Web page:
In some cases, obtaining the identity of the dog owner is simple because you already know the owner (the incident occurred at a friend or family member’s home). However, in some cases, identifying the dog owner can prove problematic; the incident may have occurred in a public place, occurred in the absence of a dog owner (loose dog), an escaped dog or by a dog you do not recognize. In some cases, the dog owner may attempt to evade the location of the incident in order to hide his or her identity. In every case, the local police department, local health department and local by-law enforcement should be immediately notified. These governmental agencies may be able to assist in locating the dog and its owner.
With respect to seeking medical attention, a person bitten by any animal can be exposed to serious risk. All animals potentially carry parvovirus or rabies virus. Always consult a physician immediately after being bitten. A bite victim may also suffer serious bacterial infections, including one of the bone called osteomyelitis which can become life threatening if untreated. This is possible whether or not the animal has parvovirus or rabies virus. Always advise the local health department of a dog bite or attack.
It is very important to, as best as possible, obtain the names and contact particulars of any witnesses. It is not uncommon for dog owners to deny the incident for fear of being liable to pay significant damages. Independent witnesses can be very useful in such cases.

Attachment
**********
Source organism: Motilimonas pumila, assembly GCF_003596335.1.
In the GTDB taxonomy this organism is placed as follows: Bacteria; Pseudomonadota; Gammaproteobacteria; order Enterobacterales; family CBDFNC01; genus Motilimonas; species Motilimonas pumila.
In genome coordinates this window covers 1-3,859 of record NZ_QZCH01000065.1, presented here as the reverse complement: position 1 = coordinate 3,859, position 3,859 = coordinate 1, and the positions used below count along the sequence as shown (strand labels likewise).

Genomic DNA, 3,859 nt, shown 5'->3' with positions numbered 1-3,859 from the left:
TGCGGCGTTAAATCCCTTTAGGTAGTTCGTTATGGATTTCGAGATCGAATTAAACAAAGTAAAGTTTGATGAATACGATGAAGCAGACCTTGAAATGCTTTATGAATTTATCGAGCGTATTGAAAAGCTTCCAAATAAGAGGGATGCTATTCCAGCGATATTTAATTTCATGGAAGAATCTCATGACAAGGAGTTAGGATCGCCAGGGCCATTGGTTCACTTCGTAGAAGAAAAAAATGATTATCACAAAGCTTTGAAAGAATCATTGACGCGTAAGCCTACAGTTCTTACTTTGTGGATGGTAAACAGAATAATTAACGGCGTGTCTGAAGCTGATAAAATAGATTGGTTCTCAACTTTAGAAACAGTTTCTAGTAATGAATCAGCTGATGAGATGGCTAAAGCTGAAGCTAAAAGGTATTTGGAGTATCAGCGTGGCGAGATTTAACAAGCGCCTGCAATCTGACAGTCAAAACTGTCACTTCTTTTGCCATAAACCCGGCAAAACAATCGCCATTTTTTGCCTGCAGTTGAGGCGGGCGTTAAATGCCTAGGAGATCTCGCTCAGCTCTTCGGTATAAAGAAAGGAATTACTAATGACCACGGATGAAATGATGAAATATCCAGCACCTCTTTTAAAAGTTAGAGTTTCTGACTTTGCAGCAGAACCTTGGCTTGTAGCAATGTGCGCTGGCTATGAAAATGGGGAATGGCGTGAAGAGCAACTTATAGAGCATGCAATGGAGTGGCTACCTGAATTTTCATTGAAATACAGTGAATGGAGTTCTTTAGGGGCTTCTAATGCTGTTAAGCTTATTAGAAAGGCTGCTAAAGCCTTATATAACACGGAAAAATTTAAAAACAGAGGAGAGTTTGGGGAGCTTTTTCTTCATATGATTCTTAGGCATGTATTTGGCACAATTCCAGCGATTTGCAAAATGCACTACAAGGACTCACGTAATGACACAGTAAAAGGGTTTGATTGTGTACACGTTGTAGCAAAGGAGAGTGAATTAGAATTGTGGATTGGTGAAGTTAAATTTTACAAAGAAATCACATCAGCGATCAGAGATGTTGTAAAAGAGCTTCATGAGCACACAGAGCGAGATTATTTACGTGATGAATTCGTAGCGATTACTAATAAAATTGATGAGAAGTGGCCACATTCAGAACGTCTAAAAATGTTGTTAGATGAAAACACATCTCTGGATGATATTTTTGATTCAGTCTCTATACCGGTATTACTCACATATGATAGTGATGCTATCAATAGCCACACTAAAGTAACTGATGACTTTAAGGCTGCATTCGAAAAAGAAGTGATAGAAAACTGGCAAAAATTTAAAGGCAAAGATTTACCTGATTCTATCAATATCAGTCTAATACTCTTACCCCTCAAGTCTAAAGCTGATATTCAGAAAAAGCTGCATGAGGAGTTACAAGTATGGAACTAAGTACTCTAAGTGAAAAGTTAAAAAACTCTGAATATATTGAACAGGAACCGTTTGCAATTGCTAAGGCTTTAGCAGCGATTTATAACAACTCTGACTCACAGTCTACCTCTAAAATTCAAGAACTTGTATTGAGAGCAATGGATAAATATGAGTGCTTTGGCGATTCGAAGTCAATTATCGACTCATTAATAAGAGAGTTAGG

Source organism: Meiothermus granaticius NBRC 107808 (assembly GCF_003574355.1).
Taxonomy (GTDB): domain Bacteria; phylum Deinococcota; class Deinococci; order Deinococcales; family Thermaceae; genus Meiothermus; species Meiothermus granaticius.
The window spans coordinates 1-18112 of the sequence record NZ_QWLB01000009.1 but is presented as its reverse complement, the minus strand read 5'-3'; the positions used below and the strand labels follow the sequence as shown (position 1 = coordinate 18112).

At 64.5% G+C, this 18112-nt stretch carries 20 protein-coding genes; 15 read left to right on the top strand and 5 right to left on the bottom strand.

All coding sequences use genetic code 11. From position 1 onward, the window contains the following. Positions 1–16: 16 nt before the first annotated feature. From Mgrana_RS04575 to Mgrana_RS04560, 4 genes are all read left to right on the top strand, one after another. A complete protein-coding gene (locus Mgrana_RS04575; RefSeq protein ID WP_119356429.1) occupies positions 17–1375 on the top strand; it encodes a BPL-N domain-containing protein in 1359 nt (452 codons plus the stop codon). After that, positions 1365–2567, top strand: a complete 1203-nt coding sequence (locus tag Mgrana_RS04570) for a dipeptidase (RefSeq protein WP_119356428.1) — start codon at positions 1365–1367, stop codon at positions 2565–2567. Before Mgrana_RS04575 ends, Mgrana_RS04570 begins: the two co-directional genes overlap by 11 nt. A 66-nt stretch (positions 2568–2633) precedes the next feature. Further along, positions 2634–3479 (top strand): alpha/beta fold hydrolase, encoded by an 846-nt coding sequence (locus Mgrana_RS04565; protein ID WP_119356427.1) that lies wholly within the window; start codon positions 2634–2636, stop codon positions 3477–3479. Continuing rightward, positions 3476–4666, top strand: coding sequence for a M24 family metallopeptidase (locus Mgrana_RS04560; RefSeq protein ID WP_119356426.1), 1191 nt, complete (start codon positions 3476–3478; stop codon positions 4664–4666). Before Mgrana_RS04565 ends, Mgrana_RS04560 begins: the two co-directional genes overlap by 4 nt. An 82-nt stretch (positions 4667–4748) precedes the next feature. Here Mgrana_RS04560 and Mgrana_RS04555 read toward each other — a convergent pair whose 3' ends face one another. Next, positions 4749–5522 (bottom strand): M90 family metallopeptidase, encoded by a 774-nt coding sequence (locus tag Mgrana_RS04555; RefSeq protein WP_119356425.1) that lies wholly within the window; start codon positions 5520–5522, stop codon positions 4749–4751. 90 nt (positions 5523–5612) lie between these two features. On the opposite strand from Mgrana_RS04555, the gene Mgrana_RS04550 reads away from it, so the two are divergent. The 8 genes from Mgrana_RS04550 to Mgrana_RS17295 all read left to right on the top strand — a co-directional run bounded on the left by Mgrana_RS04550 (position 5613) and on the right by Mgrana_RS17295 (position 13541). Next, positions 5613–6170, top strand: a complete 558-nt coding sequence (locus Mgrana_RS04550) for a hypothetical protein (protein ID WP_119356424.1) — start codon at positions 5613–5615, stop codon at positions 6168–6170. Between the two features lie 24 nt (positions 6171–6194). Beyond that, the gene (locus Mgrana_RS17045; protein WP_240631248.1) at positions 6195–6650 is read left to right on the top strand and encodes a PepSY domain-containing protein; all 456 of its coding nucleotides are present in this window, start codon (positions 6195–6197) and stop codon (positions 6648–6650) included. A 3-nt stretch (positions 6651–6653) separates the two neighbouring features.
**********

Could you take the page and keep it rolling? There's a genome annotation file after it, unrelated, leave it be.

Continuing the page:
Also, it is crucial to obtain photographs of the injuries as soon as possible after the time of attack. It is also important to take photographs over time to show the stages of healing and document the permanency of any injuries such as scarring.
It is very important that the medical treatment you receive is well documented and that the records reflect treatment as a result of a dog bite or attack. You should advise your health care providers that your injuries are a result of a dog bite or attack and that their notes will be requested by your personal injury lawyer.
Keeping a daily record of how the incident and injuries have affected you is also a good idea. You should address the diary to your lawyer so that solicitor and client privilege may be claimed to protect the contents of the diary from having to be disclosed to the dog owner and their lawyer or insurer.